'I'm so lucky to be alive,': retired teacher thanks Great Dunmow Leisure Centre staff

PUBLISHED: 08:08 07 February 2019 | UPDATED: 10:43 07 February 2019

Steve Orwin, centre, with 1Life leisure centre staff Emma Lighten and Curtis Holben. Picture: CONTRIBUTED

Steve Orwin, centre, with 1Life leisure centre staff Emma Lighten and Curtis Holben. Picture: CONTRIBUTED


A retired teacher has paid tribute to a team at a Great Dunmow sports centre who saved his life when he became seriously ill.

Steve Orwin, from Hatfield Broad Oak, was playing badminton at the Great Dunmow Leisure Centre, in Parsonage Downs, when he suddenly felt nauseous, tightening in his chest and tingling in his arms.

Staff at the centre recognised immediately that the 65-year-old father-of-two from Cannons Lane was likely to go into cardiac arrest and sprung into action when the incident happened on December 4 last year.

A team led by staff member Curtis Holben, and assisted by Emma Ligthen and other centre staff, tried CPR first but, when they realised this was not working, turned to the defibrillator, which they had to use twice to revive Mr Orwin.

An ambulance then arrived and paramedics took over and transported him to Basildon University Hospital cardiology unit, where a stent was immediately inserted.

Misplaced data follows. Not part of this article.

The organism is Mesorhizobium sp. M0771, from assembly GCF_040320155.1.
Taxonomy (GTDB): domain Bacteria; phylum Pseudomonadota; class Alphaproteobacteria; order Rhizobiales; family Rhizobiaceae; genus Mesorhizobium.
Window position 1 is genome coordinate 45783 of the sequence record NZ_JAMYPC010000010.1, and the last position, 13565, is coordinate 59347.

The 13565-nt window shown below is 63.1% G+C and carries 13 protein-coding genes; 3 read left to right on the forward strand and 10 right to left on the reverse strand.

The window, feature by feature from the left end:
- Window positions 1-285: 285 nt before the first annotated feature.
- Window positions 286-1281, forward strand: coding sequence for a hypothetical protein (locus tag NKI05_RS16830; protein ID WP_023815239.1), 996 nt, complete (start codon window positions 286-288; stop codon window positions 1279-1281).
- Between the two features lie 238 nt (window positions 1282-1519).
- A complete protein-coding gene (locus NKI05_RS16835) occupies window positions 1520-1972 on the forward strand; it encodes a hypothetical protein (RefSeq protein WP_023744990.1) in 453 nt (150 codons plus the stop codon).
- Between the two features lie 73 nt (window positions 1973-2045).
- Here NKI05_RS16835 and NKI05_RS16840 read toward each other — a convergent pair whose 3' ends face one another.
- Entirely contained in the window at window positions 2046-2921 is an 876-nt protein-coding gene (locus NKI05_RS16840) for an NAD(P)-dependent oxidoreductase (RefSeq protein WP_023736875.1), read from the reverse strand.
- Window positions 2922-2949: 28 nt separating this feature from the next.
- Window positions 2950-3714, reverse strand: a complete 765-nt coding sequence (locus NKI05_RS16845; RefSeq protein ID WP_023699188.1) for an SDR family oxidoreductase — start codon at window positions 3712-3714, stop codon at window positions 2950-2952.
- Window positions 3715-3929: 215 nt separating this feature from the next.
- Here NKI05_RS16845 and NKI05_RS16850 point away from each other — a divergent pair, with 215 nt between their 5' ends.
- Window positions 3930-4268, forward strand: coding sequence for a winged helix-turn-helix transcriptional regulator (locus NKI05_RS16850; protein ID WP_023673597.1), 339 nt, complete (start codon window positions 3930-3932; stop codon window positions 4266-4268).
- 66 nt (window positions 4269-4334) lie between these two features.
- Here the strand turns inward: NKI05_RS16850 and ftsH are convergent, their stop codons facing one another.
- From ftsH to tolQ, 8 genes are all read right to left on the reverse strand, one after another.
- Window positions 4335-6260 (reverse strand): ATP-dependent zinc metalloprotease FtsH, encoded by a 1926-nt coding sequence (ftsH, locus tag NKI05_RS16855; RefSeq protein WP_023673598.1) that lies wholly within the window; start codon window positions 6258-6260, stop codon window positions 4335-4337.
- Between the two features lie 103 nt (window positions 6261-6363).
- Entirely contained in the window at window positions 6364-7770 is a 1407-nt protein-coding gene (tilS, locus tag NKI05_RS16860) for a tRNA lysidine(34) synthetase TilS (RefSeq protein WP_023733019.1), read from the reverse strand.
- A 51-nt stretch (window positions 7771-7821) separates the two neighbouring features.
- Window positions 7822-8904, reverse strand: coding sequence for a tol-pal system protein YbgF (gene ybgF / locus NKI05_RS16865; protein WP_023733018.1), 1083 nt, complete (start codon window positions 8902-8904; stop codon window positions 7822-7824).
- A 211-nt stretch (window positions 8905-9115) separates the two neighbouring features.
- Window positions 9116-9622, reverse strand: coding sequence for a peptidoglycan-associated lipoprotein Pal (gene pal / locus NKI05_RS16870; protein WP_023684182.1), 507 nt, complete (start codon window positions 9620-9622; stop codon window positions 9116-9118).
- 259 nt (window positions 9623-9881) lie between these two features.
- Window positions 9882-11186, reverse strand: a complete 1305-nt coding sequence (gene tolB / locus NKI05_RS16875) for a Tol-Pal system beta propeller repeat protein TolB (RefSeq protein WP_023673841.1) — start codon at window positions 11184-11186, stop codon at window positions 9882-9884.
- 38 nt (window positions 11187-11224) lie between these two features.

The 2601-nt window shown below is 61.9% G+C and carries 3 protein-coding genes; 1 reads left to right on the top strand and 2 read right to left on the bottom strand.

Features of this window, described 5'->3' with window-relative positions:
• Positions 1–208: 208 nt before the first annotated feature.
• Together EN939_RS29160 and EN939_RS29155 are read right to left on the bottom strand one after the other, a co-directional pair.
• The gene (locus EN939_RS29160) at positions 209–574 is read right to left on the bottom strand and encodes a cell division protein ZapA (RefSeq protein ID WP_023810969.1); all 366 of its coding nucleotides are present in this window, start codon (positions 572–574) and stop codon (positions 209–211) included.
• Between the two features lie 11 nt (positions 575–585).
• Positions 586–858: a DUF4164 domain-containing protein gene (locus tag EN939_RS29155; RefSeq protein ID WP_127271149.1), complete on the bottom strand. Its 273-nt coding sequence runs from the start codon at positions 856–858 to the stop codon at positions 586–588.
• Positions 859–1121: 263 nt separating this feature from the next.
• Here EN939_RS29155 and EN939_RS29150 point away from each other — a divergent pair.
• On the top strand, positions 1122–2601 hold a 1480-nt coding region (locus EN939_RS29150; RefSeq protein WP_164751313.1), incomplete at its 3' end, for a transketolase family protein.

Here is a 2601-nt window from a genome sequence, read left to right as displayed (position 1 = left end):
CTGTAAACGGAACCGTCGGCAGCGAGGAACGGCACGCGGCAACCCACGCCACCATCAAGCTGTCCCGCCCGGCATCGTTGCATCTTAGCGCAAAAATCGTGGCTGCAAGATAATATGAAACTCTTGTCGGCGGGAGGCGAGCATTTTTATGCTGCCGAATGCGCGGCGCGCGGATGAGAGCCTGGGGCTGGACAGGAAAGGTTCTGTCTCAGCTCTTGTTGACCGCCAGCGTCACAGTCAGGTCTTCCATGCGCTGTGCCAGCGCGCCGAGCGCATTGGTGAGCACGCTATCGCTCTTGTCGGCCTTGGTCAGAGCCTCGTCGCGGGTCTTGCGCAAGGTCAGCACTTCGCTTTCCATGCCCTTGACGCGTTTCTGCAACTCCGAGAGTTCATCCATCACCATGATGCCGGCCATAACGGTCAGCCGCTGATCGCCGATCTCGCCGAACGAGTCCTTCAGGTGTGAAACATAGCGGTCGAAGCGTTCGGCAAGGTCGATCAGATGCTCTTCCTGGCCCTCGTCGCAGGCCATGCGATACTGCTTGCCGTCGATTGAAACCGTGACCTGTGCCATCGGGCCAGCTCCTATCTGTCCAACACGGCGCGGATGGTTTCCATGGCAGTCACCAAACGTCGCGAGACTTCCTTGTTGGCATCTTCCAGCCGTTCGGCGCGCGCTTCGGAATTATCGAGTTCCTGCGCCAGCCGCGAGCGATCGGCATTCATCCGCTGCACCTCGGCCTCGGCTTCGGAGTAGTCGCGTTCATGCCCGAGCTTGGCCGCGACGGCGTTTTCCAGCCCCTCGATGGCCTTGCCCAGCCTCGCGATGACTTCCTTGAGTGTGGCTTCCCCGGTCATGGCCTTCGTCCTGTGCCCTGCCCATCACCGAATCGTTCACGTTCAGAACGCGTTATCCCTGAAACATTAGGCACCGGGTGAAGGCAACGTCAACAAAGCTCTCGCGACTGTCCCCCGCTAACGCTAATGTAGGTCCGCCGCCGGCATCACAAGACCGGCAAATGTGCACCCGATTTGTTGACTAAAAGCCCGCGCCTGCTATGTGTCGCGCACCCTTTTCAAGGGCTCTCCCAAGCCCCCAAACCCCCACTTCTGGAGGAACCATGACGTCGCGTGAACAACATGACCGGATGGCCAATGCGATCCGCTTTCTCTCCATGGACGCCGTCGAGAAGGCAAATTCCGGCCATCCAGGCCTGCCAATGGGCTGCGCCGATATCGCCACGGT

Mr Orwin, who has three grandchildren, remained in hospital for six days before returning home. He has now had a second stent inserted and his rehabilitation continues.

He said: “A combination of quick thinking, the use of the onsite defibrillator, constant expert supervision and the engagement of emergency services undoubtedly saved my life.

“I am such a lucky man to have had this episode in the care of these people, as they have clearly had excellent training and have the right equipment to hand to deal with such emergencies. But most of all it was the calm and professional efficiency that they all displayed in putting training into practice. For that my family and I will be forever grateful.

“Christmas and the new year would certainly have been very different without their intervention, not just for me but for my whole family and my friends. Such is the enormity of what they did.”

A spokesman for 1life, the company which owns the leisure centre, said: “It was the team’s quick thinking, first aid actions and teamwork that ultimately saved Steve’s life that evening in December. They managed the situation efficiently and gave Steve the best possible care and treatment they could for their level of first aid. The team were ecstatic to be reunited with Steve and were happy to see him looking so well, it was a very emotional moment. As a company we could not be prouder of what our team achieved that evening, they followed exactly what they had been taught in their first aid training and for a young team they dealt with the situation extremely well.”

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